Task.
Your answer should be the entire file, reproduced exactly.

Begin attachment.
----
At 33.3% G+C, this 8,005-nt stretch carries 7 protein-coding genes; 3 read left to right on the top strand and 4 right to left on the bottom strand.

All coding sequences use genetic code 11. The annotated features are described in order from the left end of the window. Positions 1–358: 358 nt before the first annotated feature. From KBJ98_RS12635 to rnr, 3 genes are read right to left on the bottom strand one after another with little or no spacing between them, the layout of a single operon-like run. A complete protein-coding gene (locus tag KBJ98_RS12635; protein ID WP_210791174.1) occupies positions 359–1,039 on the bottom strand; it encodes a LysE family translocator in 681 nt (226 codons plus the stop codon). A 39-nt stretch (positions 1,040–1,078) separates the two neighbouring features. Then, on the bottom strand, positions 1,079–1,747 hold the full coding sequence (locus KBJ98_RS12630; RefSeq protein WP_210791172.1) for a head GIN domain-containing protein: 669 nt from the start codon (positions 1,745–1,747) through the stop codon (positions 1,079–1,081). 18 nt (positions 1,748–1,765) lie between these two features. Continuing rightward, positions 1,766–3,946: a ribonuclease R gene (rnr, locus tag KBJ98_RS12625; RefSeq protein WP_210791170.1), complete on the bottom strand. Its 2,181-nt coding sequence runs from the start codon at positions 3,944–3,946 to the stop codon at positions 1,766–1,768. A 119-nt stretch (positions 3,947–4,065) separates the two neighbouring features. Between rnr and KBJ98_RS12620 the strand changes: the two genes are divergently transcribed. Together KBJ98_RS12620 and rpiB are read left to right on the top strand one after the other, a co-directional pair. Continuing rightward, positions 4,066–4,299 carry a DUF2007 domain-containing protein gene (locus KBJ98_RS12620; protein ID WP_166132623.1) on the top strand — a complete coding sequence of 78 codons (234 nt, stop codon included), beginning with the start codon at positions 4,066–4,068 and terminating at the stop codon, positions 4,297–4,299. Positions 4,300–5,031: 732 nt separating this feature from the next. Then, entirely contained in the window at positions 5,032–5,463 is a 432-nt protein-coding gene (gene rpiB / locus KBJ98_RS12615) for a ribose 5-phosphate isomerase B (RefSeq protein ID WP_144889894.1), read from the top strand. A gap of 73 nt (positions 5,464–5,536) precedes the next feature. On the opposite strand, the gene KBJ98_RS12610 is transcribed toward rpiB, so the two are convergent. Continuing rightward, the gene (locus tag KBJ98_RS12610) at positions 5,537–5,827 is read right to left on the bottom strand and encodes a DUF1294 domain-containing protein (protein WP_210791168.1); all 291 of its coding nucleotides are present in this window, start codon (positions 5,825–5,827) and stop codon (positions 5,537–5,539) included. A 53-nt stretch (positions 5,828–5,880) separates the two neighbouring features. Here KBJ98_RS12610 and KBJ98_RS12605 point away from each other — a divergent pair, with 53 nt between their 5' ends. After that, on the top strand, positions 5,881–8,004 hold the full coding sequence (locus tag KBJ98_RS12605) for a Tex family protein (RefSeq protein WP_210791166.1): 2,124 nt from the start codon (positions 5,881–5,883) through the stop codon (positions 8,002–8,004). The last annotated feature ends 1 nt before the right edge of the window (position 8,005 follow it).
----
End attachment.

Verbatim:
At 33.3% G+C, this 8,005-nt stretch carries 7 protein-coding genes; 3 read left to right on the top strand and 4 right to left on the bottom strand.

All coding sequences use genetic code 11. The annotated features are described in order from the left end of the window. Positions 1–358: 358 nt before the first annotated feature. From KBJ98_RS12635 to rnr, 3 genes are read right to left on the bottom strand one after another with little or no spacing between them, the layout of a single operon-like run. A complete protein-coding gene (locus tag KBJ98_RS12635; protein ID WP_210791174.1) occupies positions 359–1,039 on the bottom strand; it encodes a LysE family translocator in 681 nt (226 codons plus the stop codon). A 39-nt stretch (positions 1,040–1,078) separates the two neighbouring features. Then, on the bottom strand, positions 1,079–1,747 hold the full coding sequence (locus KBJ98_RS12630; RefSeq protein WP_210791172.1) for a head GIN domain-containing protein: 669 nt from the start codon (positions 1,745–1,747) through the stop codon (positions 1,079–1,081). 18 nt (positions 1,748–1,765) lie between these two features. Continuing rightward, positions 1,766–3,946: a ribonuclease R gene (rnr, locus tag KBJ98_RS12625; RefSeq protein WP_210791170.1), complete on the bottom strand. Its 2,181-nt coding sequence runs from the start codon at positions 3,944–3,946 to the stop codon at positions 1,766–1,768. A 119-nt stretch (positions 3,947–4,065) separates the two neighbouring features. Between rnr and KBJ98_RS12620 the strand changes: the two genes are divergently transcribed. Together KBJ98_RS12620 and rpiB are read left to right on the top strand one after the other, a co-directional pair. Continuing rightward, positions 4,066–4,299 carry a DUF2007 domain-containing protein gene (locus KBJ98_RS12620; protein ID WP_166132623.1) on the top strand — a complete coding sequence of 78 codons (234 nt, stop codon included), beginning with the start codon at positions 4,066–4,068 and terminating at the stop codon, positions 4,297–4,299. Positions 4,300–5,031: 732 nt separating this feature from the next. Then, entirely contained in the window at positions 5,032–5,463 is a 432-nt protein-coding gene (gene rpiB / locus KBJ98_RS12615) for a ribose 5-phosphate isomerase B (RefSeq protein ID WP_144889894.1), read from the top strand. A gap of 73 nt (positions 5,464–5,536) precedes the next feature. On the opposite strand, the gene KBJ98_RS12610 is transcribed toward rpiB, so the two are convergent. Continuing rightward, the gene (locus tag KBJ98_RS12610) at positions 5,537–5,827 is read right to left on the bottom strand and encodes a DUF1294 domain-containing protein (protein WP_210791168.1); all 291 of its coding nucleotides are present in this window, start codon (positions 5,825–5,827) and stop codon (positions 5,537–5,539) included. A 53-nt stretch (positions 5,828–5,880) separates the two neighbouring features. Here KBJ98_RS12610 and KBJ98_RS12605 point away from each other — a divergent pair, with 53 nt between their 5' ends. After that, on the top strand, positions 5,881–8,004 hold the full coding sequence (locus tag KBJ98_RS12605) for a Tex family protein (RefSeq protein WP_210791166.1): 2,124 nt from the start codon (positions 5,881–5,883) through the stop codon (positions 8,002–8,004). The last annotated feature ends 1 nt before the right edge of the window (position 8,005 follow it).